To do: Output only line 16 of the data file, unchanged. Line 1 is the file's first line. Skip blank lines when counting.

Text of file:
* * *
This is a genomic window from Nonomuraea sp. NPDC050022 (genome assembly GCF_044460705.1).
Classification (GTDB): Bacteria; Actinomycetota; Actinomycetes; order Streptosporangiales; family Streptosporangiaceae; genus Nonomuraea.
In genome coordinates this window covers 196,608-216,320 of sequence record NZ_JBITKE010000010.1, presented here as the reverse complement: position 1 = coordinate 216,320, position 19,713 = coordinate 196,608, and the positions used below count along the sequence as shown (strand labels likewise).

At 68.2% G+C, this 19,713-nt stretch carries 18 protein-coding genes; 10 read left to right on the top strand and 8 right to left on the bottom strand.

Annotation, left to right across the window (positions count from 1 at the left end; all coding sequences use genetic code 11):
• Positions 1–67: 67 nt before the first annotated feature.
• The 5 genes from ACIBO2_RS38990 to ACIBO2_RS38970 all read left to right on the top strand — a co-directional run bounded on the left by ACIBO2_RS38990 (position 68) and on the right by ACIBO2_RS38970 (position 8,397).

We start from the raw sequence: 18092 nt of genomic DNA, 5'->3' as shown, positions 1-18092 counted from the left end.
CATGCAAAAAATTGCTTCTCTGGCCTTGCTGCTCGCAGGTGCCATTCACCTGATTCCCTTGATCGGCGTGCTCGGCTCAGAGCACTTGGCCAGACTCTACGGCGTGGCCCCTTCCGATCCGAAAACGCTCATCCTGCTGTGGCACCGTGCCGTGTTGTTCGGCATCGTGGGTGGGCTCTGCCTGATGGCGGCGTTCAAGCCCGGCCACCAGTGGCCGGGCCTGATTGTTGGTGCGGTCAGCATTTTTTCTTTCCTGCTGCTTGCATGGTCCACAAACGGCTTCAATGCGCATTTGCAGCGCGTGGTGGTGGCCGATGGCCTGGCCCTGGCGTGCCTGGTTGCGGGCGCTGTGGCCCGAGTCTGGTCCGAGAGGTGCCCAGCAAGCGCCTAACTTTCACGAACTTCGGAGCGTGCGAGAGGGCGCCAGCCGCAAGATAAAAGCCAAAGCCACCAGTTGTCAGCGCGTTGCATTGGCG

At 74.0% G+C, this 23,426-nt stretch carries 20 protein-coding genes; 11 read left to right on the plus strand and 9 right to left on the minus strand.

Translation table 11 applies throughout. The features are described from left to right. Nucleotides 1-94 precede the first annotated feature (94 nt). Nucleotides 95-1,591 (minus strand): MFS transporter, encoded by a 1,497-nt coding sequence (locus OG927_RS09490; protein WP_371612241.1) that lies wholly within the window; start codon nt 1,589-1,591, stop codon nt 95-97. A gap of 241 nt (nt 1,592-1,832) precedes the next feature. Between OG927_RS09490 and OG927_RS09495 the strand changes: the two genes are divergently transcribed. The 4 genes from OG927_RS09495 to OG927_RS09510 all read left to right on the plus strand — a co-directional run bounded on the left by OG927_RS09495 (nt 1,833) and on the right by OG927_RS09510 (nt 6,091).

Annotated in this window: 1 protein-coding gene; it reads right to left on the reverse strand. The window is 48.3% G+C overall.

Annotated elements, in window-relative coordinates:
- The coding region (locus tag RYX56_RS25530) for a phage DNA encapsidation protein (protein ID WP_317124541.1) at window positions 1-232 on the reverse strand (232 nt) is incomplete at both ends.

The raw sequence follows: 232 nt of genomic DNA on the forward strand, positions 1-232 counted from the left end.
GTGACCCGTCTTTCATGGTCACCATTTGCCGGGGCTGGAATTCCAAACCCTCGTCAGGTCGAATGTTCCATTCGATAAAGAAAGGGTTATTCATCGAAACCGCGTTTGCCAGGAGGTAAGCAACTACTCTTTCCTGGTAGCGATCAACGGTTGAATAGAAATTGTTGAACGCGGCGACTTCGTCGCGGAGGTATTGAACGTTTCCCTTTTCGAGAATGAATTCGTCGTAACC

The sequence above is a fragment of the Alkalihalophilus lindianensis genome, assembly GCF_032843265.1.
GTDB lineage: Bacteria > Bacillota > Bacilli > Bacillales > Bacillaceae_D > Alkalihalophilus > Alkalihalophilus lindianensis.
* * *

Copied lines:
GTGACCCGTCTTTCATGGTCACCATTTGCCGGGGCTGGAATTCCAAACCCTCGTCAGGTCGAATGTTCCATTCGATAAAGAAAGGGTTATTCATCGAAACCGCGTTTGCCAGGAGGTAAGCAACTACTCTTTCCTGGTAGCGATCAACGGTTGAATAGAAATTGTTGAACGCGGCGACTTCGTCGCGGAGGTATTGAACGTTTCCCTTTTCGAGAATGAATTCGTCGTAACC